College can be better the second time around. It was for Jody Knowles who will graduate May 21 from the University of Virginia with a Bachelor of Interdisciplinary Studies (BIS) degree
, with highest distinction.
Knowles first entered college in 1979, attending Michigan State University. She wanted to study journalism, a passion she discovered in high school. “I loved school,” she said, “but I also wanted to experience life after high school. So after my first year at MSU, I put my college education on hold. “Then, with all the things I experienced – having a career, a house, a baby, getting married – I only got to read when I had free time.”
She did manage to earn an associate’s degree before moving to Charlottesville in 1990, where she worked briefly for the Daily Progress. From the newspaper, she worked her way into radio public relations and marketing, and then landed in human resources, where she worked for the next 20 years, most recently in UVA’s School of Medicine.
Though she had work and life experience, she did not have a bachelor’s degree, and Knowles knew that held her back. “I felt I’d progressed well in my career, but I know there were jobs I wasn’t considered for where a bachelor’s degree was required,” she said. “If you don’t check that box, your application is rejected.”
While working, Knowles raised a son through getting a divorce and then getting married a second time. His departure for college rekindled thoughts of higher education. She mulled her options and chose UVA’s Bachelor of Interdisciplinary Studies (BIS) program. “I knew I wanted to be at UVA,” she said. “I’d heard good things about BIS and how it works with a professional’s schedule. I contacted the BIS office and they worked with me to make it happen.”
Part of the preparation for UVA included taking additional credits at Piedmont Virginia Community College. “This was a great trial run,” Knowles said, “to see if I could handle taking classes along with a full-time career.”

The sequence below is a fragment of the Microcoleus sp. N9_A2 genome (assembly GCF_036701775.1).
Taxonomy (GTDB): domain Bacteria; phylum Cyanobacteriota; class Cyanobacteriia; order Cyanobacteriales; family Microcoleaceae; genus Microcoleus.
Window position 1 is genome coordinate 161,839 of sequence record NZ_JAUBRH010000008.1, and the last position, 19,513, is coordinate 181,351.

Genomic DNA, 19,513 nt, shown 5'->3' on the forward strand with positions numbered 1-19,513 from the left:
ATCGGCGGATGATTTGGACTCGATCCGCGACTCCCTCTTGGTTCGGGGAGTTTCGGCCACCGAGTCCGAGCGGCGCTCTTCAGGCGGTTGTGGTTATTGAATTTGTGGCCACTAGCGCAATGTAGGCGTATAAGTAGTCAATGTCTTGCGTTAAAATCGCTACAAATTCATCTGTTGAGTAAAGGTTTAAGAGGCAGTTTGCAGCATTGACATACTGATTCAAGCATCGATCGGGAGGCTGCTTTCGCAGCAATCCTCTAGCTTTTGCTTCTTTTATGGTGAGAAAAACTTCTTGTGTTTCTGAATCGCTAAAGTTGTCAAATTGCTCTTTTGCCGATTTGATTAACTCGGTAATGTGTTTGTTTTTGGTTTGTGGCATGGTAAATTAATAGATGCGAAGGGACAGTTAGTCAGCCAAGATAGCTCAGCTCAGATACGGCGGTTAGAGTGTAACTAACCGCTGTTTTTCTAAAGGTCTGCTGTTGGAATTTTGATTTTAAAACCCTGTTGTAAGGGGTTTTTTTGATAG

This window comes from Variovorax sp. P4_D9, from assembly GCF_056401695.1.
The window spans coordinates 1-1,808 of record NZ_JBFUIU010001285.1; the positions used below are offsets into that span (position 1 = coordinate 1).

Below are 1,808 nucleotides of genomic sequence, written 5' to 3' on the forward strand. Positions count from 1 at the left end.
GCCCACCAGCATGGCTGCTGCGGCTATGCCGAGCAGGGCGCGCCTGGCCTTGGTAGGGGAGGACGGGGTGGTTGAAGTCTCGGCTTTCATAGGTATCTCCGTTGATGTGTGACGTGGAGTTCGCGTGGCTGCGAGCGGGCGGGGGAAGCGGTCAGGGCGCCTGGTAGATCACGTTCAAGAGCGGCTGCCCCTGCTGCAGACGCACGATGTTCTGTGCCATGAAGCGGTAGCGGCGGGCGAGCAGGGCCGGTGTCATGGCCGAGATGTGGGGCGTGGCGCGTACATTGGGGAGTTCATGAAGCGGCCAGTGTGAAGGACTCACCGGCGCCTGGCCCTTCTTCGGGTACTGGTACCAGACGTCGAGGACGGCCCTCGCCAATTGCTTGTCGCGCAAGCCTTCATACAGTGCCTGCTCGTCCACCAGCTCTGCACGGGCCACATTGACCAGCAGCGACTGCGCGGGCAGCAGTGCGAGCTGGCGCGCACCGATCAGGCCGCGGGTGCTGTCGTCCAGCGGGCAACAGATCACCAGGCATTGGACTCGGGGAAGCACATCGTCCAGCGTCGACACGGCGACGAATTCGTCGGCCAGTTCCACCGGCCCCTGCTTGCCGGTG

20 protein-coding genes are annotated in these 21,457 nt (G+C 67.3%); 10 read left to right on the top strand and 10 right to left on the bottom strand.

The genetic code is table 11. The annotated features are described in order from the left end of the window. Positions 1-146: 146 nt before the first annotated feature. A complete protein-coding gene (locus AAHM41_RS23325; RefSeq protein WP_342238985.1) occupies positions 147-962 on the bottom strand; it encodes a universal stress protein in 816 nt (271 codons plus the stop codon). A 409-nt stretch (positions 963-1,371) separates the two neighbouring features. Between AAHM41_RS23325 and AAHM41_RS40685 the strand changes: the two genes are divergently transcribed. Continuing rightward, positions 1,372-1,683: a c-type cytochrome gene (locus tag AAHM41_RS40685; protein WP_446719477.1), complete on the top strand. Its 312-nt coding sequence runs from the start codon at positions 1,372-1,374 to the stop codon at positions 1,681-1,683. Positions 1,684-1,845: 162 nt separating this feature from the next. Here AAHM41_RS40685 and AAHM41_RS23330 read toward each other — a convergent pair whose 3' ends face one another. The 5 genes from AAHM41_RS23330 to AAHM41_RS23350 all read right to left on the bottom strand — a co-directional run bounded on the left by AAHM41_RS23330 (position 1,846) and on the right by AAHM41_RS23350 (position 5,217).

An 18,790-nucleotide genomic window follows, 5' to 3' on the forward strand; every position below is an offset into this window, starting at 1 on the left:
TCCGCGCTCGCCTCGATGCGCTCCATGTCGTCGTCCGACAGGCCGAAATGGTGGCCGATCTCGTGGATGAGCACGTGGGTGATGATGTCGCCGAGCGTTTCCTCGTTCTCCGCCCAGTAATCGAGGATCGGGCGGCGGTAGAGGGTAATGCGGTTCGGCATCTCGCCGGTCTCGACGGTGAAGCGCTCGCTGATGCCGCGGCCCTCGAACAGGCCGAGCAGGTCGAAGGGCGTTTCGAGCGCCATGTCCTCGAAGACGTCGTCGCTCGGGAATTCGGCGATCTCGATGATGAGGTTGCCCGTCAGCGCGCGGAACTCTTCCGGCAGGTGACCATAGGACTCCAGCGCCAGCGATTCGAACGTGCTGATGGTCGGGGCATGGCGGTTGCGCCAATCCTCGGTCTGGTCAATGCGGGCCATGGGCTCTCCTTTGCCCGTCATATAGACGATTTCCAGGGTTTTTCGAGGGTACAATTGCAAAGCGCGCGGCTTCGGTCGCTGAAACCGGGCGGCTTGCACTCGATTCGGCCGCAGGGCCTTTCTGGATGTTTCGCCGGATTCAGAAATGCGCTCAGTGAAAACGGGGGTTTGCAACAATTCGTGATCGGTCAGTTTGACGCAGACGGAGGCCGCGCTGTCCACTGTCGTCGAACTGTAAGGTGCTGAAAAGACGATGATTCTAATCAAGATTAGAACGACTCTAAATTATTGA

Knowles said going back to school forced her to sacrifice personal time – not just for her, but for her family as well. But she said the effort had many benefits. “I have grown so much intellectually,” Knowles said. “You come into a program such as this with ideas about things. The program challenged my ideas, made me think about them differently, and challenged my opinions.”
Knowles started BIS in 2013 and took one course each term, including summer and January terms. Some of the courses were online, but most she took in-person at UVA. She applied some of her human resources experience in helping her fellow students and by becoming a peer mentor. “I enjoy helping people be successful,” she said. “That’s why I’m in human resources. In the classroom, I was working with people who were 20 to 30 years younger than me. They are such bright people. I consider my fellow students to be lifelong friends.”
Knowles credits her experience in the program with developing herself. “Without this program, I would not have the confidence to write again, the eagerness to read again, the enthusiasm to put together a project, and the patience to compose a capstone paper,” she said.
Now that she has completed her bachelor’s degree, Knowles is considering an online Master of Education program, focused on lifelong learning and adult education. “I have a bachelor’s degree and 20 years of experience,” she said. “I’m not sure what my future will hold, but I will never stop learning.”